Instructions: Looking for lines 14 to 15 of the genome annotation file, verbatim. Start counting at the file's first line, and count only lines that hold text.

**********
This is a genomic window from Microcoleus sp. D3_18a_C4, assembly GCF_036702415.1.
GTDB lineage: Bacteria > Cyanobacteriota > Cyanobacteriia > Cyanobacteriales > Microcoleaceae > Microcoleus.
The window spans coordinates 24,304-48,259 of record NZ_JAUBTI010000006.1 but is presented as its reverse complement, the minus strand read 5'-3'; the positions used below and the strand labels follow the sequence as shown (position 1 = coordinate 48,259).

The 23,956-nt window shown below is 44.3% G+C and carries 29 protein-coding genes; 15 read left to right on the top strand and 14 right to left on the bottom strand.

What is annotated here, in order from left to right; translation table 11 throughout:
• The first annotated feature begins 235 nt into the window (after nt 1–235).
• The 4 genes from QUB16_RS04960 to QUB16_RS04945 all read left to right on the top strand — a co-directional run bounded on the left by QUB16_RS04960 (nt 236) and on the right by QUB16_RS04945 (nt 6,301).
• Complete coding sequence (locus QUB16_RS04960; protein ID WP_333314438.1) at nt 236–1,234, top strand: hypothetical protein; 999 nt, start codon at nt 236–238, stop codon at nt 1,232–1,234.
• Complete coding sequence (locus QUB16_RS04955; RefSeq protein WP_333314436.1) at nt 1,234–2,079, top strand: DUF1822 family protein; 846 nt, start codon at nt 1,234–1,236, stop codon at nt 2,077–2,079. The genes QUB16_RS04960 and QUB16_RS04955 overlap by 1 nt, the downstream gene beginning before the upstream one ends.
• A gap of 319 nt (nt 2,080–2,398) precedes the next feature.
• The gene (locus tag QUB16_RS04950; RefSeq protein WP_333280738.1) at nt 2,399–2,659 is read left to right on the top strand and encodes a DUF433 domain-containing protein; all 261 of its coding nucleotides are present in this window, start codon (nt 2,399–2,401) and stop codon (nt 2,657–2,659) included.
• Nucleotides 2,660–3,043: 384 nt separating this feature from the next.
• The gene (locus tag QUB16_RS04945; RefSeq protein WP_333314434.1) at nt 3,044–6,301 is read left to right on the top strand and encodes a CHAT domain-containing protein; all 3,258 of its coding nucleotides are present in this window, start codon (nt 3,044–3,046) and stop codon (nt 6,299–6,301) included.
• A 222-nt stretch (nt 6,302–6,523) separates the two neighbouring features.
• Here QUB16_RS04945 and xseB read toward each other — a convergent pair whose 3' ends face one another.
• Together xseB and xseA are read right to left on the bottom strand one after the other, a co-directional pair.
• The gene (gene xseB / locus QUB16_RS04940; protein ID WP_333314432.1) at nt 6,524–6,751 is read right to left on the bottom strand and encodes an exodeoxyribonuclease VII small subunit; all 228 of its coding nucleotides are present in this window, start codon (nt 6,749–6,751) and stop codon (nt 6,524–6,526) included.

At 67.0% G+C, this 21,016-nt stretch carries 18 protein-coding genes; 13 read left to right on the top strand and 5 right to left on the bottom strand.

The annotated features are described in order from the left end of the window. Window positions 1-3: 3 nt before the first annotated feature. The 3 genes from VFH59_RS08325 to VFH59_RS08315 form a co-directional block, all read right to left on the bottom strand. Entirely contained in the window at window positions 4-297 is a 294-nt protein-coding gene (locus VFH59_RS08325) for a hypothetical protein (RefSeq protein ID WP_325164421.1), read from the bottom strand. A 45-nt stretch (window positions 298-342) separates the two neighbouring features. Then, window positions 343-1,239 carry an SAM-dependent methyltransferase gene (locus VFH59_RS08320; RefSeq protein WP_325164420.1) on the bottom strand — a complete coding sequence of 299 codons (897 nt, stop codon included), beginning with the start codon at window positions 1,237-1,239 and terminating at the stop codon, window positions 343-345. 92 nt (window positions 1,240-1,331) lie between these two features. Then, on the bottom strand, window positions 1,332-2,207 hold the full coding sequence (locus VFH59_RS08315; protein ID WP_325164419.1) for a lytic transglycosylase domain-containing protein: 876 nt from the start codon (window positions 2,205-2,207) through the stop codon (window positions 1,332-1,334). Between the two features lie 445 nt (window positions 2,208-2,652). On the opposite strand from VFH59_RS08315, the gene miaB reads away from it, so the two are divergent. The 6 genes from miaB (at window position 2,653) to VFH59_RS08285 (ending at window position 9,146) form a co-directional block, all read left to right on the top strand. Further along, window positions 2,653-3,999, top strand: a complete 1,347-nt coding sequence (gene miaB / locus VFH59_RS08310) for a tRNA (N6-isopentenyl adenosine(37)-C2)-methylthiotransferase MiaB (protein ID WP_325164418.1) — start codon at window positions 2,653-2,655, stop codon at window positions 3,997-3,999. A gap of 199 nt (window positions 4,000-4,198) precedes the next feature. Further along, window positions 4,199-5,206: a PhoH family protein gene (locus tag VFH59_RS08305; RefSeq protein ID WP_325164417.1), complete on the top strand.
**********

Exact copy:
• A 222-nt stretch (nt 6,302–6,523) separates the two neighbouring features.
• Here QUB16_RS04945 and xseB read toward each other — a convergent pair whose 3' ends face one another.